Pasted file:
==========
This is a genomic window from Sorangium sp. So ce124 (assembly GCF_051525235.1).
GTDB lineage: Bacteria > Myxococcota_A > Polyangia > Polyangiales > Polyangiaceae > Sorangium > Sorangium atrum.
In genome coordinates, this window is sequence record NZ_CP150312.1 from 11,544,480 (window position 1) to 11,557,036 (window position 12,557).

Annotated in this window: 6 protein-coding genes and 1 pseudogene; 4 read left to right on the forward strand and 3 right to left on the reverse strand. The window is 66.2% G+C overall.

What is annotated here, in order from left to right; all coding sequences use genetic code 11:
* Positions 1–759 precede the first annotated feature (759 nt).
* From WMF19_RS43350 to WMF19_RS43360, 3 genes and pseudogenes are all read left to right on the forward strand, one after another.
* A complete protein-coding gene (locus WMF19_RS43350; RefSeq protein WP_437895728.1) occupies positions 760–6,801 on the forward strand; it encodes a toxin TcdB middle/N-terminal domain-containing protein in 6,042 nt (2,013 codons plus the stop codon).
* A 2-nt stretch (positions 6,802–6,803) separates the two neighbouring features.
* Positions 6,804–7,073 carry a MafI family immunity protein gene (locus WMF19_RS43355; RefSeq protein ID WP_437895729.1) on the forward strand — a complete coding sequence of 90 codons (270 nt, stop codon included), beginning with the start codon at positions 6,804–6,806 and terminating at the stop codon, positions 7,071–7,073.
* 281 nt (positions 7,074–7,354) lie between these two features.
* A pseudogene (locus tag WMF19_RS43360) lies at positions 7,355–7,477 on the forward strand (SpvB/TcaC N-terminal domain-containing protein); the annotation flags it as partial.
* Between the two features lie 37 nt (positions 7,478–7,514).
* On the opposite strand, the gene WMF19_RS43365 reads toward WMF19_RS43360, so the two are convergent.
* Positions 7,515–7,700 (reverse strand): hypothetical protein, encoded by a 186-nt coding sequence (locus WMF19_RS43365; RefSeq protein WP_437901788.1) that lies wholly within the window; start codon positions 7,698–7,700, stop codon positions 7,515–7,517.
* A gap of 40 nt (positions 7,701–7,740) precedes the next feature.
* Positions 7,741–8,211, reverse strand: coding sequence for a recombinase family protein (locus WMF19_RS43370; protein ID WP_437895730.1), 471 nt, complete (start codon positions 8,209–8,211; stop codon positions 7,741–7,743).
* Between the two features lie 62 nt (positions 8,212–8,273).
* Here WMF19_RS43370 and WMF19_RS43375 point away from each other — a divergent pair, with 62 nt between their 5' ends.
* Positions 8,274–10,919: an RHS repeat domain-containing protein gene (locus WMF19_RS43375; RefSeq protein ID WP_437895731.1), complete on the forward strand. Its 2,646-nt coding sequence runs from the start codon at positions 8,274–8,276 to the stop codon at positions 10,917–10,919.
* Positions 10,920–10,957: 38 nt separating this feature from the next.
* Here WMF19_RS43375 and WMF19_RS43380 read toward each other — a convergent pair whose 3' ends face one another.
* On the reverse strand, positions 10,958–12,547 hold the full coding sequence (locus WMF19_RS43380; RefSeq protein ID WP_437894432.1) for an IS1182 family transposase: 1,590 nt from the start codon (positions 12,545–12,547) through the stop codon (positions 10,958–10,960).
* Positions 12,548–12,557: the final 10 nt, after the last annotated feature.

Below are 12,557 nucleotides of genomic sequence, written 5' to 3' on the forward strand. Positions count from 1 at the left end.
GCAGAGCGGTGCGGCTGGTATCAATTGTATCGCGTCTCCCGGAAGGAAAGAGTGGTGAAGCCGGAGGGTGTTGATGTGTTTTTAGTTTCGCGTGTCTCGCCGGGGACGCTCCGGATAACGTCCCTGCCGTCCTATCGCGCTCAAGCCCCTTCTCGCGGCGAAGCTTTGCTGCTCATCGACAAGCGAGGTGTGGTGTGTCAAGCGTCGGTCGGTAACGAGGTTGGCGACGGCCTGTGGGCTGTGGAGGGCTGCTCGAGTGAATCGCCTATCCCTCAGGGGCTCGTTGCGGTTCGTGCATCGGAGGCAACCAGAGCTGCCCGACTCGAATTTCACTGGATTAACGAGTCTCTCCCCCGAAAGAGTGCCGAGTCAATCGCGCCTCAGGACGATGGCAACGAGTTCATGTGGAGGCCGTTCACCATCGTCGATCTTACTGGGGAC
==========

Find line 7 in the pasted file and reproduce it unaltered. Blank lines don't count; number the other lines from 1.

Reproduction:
* From WMF19_RS43350 to WMF19_RS43360, 3 genes and pseudogenes are all read left to right on the forward strand, one after another.